In what comes as a huge sigh of relief for commuters and road transport carriers across the country, the Govt. of India has announced that it is planning to remove all physical toll booths on highways within a year. As part of the promise of a “Toll naka mukt Bharat”, toll money collection will move to GPS imaging (on vehicles) based technology. We see it as a very smart move, considering the amount of time wasted, the sheer volume of fuel burnt and resultant carbon emissions from spending countless hours at toll plazas across the length and breadth of India’s freight corridors.
Interestingly, we have been monitoring fuel consumption data for one of the largest fleet operators under the PPP model in Maharashtra. The requirement came in as a request to build an argument to the state government that the contracted cost per kilometer was not in sync with the real-world mileage of the vehicles contracted. The problem stemmed from the fact that the state govt in its tender had set the contracted cost per kilometer for buses like the 12-meter stage coaches as a direct function of the mileage. The tenders were considering the fuel efficiency of all such vehicles to be in the range of 4.1 – 4.3 kmpl. And that’s where operators were bleeding.
For starters, we analysed fuel consumption data from the Pune-Bengaluru corridor, one of the busiest freight corridors in the country, having a total of 17 toll nakas. A significant population of buses and trucks operating along the corridor are integrated with the Intangles Digital Twin Platform with systems tracking vehicle wise geospatial and fuel consumption data with high resolutions.
A customised data model was developed to track vehicles queueing around toll plazas. Machine learning algorithms such as clustering were used to process geospatial data for stationary vehicles along the Pune-Bengaluru route. Multiple classes of halts including tolls, rest stops, service centres and depots were isolated. Each of these classes had characteristic features such as speed profile, distance between unique geo-coordinates and distribution of simultaneous stoppages within them. These features were used to train the model to drill down on stoppages representative of vehicles queueing at tolls. Geo-coordinates of toll plazas along the Golden Quadrilateral were sourced from open source utilities on the web. Stoppages characteristic of toll booths identified by the clustering algorithm were tracked in the vicinity of geo-coordinates for said toll plazas. Dynamic fuel consumption aggregates at these stoppages were calculated using fuel injection rates sampled from the Engine Management System of vehicles under analysis.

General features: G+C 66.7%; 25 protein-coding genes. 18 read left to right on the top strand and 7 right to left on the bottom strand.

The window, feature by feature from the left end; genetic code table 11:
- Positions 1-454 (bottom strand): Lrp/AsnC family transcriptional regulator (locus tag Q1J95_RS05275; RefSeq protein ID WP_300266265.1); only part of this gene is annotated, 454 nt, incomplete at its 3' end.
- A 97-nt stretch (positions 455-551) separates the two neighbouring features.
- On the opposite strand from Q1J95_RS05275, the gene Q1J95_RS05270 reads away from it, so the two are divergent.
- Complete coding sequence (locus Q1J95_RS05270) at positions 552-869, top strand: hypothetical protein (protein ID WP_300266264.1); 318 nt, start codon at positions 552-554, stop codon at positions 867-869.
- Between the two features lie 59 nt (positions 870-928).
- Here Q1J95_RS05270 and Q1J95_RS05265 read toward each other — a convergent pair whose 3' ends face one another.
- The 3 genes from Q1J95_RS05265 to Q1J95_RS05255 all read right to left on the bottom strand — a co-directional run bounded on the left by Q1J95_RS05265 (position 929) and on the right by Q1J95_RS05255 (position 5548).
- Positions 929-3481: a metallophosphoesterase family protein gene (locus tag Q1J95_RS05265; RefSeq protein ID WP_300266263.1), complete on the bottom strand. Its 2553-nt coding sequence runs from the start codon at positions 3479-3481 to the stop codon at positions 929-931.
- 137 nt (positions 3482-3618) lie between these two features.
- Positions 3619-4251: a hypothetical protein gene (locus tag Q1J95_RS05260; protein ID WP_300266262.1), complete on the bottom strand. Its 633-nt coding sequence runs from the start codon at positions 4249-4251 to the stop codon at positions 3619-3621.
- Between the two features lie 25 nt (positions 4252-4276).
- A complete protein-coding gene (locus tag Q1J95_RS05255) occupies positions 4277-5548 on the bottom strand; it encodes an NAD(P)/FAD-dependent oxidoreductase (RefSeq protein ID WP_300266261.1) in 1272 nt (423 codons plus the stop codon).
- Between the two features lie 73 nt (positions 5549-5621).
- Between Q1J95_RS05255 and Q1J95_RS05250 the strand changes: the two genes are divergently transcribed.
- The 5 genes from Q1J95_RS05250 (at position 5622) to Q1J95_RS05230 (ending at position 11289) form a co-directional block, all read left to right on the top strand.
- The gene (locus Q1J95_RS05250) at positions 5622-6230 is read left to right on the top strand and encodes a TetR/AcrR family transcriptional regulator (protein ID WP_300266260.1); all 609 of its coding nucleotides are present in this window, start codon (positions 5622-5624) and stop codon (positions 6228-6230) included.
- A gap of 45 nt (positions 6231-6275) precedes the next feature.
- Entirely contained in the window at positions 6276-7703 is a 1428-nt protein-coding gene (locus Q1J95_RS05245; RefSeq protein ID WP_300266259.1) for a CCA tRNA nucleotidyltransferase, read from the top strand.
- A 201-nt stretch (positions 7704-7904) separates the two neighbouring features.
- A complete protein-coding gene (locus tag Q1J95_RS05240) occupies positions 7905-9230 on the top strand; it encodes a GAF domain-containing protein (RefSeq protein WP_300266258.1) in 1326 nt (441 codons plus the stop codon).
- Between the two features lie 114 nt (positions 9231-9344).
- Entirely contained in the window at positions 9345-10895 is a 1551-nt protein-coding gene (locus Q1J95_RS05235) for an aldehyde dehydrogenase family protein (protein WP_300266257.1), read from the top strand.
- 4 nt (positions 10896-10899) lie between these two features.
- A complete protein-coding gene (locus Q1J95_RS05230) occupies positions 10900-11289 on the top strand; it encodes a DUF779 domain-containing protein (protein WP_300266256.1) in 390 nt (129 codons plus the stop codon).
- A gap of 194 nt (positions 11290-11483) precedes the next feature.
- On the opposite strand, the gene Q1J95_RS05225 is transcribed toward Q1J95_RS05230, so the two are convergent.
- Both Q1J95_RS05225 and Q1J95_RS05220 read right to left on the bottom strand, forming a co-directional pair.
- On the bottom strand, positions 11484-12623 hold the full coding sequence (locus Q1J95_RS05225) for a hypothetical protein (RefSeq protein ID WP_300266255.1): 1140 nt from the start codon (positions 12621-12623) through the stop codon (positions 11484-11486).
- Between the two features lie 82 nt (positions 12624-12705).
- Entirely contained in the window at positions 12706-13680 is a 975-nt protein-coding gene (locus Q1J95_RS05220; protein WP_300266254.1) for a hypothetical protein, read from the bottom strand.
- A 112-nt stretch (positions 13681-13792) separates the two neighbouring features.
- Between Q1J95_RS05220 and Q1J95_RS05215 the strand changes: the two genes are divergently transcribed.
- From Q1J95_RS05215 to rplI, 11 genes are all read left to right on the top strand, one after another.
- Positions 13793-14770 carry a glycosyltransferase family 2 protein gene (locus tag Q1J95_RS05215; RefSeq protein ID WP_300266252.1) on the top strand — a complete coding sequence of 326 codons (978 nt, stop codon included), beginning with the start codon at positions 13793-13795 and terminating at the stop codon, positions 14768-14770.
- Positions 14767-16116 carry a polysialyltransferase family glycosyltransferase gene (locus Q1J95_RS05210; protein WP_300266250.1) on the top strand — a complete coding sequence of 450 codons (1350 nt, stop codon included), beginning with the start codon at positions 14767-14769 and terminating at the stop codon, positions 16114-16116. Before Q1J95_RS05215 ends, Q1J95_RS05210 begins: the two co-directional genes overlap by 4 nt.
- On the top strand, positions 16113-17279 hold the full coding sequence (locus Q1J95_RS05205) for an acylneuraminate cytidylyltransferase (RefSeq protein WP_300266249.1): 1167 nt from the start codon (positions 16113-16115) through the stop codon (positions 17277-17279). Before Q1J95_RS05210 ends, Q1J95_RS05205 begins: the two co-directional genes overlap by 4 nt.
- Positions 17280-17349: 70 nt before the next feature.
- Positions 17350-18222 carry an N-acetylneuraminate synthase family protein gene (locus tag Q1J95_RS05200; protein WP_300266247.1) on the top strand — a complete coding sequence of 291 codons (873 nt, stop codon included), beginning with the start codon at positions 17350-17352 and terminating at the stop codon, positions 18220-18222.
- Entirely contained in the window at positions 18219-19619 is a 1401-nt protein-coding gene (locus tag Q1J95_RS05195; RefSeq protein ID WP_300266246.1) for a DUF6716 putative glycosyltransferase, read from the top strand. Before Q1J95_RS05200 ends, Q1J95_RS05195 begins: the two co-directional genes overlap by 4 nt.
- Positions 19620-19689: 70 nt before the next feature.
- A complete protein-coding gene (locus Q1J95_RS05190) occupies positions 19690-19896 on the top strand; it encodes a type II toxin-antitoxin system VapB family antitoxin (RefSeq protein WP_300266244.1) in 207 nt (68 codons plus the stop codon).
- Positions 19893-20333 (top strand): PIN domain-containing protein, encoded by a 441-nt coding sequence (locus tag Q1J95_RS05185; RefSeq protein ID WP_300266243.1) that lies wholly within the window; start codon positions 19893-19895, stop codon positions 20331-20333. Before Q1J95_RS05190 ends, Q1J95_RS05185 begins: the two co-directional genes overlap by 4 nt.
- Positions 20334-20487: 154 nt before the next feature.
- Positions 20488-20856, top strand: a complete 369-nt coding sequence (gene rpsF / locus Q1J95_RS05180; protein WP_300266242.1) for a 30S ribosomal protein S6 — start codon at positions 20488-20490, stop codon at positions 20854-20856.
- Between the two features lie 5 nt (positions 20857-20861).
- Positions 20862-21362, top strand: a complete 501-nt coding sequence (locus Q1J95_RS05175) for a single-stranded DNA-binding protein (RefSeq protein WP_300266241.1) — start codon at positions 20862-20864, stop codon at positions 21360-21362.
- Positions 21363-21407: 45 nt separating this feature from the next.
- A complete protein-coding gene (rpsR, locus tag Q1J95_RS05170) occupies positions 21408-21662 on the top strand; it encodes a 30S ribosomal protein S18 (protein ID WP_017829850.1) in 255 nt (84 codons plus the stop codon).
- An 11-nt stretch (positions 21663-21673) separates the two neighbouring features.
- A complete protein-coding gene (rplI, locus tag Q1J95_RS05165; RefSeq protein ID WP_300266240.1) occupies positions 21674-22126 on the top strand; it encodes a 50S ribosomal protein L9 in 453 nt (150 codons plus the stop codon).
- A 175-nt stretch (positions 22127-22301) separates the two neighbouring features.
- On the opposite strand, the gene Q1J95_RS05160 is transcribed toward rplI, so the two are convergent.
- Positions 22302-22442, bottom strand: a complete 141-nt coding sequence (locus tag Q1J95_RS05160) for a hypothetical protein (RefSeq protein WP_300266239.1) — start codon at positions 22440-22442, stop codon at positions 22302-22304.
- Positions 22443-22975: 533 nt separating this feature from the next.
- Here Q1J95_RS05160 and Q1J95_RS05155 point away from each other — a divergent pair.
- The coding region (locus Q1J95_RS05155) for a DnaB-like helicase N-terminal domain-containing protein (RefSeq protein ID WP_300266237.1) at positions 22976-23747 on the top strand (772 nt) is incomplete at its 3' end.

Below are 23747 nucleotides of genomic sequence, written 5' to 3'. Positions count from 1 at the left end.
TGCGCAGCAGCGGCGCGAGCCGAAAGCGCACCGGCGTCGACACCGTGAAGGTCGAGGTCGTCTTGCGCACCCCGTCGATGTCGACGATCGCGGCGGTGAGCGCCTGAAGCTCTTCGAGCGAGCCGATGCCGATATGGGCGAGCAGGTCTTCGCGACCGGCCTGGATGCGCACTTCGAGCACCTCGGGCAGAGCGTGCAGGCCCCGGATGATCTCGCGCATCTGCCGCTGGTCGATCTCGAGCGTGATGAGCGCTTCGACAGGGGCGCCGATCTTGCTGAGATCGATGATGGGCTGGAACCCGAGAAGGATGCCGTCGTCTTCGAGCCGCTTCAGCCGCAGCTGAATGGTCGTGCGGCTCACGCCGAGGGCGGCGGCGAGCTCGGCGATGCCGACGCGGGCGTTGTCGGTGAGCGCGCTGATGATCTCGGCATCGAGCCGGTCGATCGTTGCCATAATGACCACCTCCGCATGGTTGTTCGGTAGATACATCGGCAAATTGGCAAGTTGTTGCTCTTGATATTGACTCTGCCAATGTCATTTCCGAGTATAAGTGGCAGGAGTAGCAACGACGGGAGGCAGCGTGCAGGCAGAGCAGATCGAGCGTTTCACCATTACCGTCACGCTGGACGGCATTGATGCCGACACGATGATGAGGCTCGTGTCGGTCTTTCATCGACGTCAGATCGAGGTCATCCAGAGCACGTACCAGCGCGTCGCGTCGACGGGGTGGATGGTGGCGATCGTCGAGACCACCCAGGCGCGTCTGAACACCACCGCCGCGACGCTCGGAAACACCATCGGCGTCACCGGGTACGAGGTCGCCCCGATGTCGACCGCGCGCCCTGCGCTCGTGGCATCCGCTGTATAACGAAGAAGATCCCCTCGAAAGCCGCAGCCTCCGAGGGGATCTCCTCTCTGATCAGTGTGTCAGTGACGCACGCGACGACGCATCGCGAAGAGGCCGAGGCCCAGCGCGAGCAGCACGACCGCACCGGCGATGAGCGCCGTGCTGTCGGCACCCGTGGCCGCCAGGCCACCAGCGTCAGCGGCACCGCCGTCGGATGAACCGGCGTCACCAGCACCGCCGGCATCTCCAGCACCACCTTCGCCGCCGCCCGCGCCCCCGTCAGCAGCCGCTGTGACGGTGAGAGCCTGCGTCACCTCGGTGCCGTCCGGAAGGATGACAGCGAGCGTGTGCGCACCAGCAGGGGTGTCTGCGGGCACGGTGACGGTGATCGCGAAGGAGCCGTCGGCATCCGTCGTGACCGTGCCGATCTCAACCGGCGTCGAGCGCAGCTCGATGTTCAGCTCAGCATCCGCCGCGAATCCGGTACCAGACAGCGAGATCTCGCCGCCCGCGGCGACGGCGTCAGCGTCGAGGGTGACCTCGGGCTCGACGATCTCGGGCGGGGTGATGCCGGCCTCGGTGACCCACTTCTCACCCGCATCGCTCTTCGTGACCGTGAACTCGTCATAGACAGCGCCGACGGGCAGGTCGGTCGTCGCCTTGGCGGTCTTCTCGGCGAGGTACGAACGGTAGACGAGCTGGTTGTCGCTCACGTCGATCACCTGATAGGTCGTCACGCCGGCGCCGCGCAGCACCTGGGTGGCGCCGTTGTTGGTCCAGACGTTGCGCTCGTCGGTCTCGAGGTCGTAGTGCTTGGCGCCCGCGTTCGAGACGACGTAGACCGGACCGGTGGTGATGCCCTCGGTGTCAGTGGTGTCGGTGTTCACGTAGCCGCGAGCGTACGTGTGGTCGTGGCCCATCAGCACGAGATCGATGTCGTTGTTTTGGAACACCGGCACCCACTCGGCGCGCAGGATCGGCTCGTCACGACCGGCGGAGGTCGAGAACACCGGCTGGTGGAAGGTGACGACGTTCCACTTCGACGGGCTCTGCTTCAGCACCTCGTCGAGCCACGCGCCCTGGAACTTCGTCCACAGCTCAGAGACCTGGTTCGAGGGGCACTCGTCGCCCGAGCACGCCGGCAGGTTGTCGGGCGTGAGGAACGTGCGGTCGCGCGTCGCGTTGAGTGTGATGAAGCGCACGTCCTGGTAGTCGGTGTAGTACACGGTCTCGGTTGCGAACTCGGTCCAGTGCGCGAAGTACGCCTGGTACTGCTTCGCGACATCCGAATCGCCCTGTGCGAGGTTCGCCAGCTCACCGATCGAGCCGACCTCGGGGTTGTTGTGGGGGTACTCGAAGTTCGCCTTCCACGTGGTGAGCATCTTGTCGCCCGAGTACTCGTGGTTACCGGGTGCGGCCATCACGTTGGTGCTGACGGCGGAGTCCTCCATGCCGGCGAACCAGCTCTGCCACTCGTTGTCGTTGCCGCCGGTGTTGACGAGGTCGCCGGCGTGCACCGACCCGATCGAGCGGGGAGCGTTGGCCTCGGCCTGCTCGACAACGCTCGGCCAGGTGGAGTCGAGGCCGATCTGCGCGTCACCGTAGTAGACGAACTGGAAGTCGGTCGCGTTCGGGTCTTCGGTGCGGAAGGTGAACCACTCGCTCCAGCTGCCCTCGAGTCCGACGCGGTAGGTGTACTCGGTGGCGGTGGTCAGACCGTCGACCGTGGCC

Here are some mind boggling stats that we came across:
1.75 to 2.5% of fuel is being burnt only at toll plazas. For every individual bus this translates to hundreds of litres of fuel wasted every month.
12 meter coaches with 180 to 230 HP diesel engines consume 140 liters Of
diesel per month at toll plazas. This maps to 2% of expected monthly fuel
consumption. The same also translates into 375 kg of Carbon Emissions per
vehicle per month.
Ashok Leyland 1812 12 M
The numbers got us so intrigued that we analysed data for certain categories of trucks as well. Here’s what we found:
Light Duty Trucks (6 tons and above) consume 75 litres of diesel per month at
toll plazas. This maps to 2.3 % of monthly fuel consumption. The same also
translates into 200 kg of Carbon Emissions per vehicle per month.
Volvo Eicher Light Duty Truck
If the government makes GPS monitoring for vehicles mandatory, it will sound the death knell for all toll booths. The numbers are overwhelmingly in favour!